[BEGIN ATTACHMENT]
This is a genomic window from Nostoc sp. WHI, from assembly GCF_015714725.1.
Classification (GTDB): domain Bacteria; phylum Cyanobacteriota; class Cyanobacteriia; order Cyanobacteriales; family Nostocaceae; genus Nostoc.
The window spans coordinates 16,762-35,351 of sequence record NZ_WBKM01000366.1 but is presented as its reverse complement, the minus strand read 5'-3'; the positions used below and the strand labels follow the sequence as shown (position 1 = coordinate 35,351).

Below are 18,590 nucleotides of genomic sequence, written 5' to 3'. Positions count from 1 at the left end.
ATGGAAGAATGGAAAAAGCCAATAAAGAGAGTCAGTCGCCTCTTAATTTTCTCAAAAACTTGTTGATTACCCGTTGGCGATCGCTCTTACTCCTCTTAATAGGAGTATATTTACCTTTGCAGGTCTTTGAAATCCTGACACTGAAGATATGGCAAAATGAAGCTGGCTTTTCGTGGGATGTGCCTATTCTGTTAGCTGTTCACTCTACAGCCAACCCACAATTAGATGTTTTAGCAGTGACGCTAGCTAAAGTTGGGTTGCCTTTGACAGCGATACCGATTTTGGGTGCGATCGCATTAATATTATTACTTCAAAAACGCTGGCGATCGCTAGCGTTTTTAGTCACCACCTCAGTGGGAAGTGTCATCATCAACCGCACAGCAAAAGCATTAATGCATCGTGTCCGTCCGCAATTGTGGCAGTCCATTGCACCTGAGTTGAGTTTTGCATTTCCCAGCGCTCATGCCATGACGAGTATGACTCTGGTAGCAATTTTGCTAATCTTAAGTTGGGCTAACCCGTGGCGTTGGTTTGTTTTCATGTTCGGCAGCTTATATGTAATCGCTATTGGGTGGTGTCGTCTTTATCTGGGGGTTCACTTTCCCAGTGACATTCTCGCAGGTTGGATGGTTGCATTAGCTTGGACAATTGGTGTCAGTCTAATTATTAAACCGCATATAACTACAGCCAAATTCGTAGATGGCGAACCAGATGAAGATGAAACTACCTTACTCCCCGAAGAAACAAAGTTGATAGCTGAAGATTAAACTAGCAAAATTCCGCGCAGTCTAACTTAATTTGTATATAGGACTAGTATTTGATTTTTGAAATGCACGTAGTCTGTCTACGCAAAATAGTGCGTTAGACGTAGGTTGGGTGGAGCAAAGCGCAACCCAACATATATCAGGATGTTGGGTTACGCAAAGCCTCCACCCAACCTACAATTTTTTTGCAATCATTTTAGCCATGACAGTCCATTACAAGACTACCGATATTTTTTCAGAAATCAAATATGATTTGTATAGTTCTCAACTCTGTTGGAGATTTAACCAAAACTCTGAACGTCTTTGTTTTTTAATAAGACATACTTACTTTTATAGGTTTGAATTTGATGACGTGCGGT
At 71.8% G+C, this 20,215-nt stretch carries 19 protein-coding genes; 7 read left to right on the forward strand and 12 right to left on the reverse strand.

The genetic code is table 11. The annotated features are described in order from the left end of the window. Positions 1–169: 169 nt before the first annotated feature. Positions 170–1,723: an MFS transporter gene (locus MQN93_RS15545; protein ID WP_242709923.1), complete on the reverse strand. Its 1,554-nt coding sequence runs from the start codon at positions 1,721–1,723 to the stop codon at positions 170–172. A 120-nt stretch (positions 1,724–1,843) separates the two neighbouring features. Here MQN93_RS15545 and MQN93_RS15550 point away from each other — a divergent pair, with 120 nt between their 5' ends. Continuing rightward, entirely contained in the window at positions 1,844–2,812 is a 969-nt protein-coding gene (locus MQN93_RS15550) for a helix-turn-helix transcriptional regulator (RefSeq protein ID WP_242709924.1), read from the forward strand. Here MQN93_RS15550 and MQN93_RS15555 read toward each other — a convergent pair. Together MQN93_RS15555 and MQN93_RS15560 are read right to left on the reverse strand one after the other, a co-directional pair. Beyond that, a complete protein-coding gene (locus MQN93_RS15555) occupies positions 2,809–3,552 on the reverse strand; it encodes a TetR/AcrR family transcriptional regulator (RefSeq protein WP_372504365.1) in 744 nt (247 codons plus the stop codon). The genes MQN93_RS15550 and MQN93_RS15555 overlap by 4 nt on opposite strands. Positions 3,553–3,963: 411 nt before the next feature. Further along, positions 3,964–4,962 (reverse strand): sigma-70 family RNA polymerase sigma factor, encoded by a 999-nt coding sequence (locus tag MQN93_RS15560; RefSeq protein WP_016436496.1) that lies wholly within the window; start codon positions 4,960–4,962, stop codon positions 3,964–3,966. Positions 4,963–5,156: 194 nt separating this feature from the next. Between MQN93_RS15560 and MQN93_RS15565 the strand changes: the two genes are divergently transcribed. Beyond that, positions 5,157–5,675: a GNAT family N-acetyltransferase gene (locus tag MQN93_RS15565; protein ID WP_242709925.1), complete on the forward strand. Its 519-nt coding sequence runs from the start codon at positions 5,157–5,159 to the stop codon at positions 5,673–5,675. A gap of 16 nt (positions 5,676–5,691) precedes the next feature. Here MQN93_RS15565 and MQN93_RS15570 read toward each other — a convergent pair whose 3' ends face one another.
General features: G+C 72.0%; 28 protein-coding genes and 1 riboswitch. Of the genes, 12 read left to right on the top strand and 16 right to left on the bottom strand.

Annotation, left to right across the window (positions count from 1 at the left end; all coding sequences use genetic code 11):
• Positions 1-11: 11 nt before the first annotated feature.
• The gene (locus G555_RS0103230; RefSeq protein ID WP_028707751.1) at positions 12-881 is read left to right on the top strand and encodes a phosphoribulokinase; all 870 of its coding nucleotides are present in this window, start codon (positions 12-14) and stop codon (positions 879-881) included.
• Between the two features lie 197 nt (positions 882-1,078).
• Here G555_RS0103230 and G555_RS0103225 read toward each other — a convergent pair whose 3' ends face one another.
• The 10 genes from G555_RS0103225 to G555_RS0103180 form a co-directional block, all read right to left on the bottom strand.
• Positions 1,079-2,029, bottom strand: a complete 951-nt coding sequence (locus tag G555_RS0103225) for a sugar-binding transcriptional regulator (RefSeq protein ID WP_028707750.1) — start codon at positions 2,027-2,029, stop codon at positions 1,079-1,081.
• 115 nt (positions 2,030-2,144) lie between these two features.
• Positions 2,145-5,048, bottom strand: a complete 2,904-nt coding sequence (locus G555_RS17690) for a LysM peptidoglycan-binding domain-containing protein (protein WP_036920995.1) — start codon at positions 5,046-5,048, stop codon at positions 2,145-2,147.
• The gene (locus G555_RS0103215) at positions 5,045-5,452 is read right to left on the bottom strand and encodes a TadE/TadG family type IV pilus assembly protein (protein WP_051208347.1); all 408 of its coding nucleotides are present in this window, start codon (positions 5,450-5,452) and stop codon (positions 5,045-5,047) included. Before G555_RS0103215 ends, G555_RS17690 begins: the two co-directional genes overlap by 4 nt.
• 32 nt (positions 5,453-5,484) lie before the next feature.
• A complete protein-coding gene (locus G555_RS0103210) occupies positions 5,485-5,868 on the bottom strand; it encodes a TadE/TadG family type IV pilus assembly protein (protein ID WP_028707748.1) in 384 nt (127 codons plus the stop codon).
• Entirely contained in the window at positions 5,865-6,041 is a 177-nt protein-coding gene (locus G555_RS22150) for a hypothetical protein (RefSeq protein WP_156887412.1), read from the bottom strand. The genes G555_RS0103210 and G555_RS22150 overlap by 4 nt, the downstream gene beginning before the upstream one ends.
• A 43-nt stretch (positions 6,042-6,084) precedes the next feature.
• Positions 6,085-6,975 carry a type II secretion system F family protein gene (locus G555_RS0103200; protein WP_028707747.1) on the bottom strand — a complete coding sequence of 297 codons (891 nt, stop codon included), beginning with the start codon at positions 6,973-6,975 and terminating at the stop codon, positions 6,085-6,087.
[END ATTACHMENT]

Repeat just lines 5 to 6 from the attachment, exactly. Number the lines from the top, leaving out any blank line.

ATGGAAGAATGGAAAAAGCCAATAAAGAGAGTCAGTCGCCTCTTAATTTTCTCAAAAACTTGTTGATTACCCGTTGGCGATCGCTCTTACTCCTCTTAATAGGAGTATATTTACCTTTGCAGGTCTTTGAAATCCTGACACTGAAGATATGGCAAAATGAAGCTGGCTTTTCGTGGGATGTGCCTATTCTGTTAGCTGTTCACTCTACAGCCAACCCACAATTAGATGTTTTAGCAGTGACGCTAGCTAAAGTTGGGTTGCCTTTGACAGCGATACCGATTTTGGGTGCGATCGCATTAATATTATTACTTCAAAAACGCTGGCGATCGCTAGCGTTTTTAGTCACCACCTCAGTGGGAAGTGTCATCATCAACCGCACAGCAAAAGCATTAATGCATCGTGTCCGTCCGCAATTGTGGCAGTCCATTGCACCTGAGTTGAGTTTTGCATTTCCCAGCGCTCATGCCATGACGAGTATGACTCTGGTAGCAATTTTGCTAATCTTAAGTTGGGCTAACCCGTGGCGTTGGTTTGTTTTCATGTTCGGCAGCTTATATGTAATCGCTATTGGGTGGTGTCGTCTTTATCTGGGGGTTCACTTTCCCAGTGACATTCTCGCAGGTTGGATGGTTGCATTAGCTTGGACAATTGGTGTCAGTCTAATTATTAAACCGCATATAACTACAGCCAAATTCGTAGATGGCGAACCAGATGAAGATGAAACTACCTTACTCCCCGAAGAAACAAAGTTGATAGCTGAAGATTAAACTAGCAAAATTCCGCGCAGTCTAACTTAATTTGTATATAGGACTAGTATTTGATTTTTGAAATGCACGTAGTCTGTCTACGCAAAATAGTGCGTTAGACGTAGGTTGGGTGGAGCAAAGCGCAACCCAACATATATCAGGATGTTGGGTTACGCAAAGCCTCCACCCAACCTACAATTTTTTTGCAATCATTTTAGCCATGACAGTCCATTACAAGACTACCGATATTTTTTCAGAAATCAAATATGATTTGTATAGTTCTCAACTCTGTTGGAGATTTAACCAAAACTCTGAACGTCTTTGTTTTTTAATAAGACATACTTACTTTTATAGGTTTGAATTTGATGACGTGCGGT
At 71.8% G+C, this 20,215-nt stretch carries 19 protein-coding genes; 7 read left to right on the forward strand and 12 right to left on the reverse strand.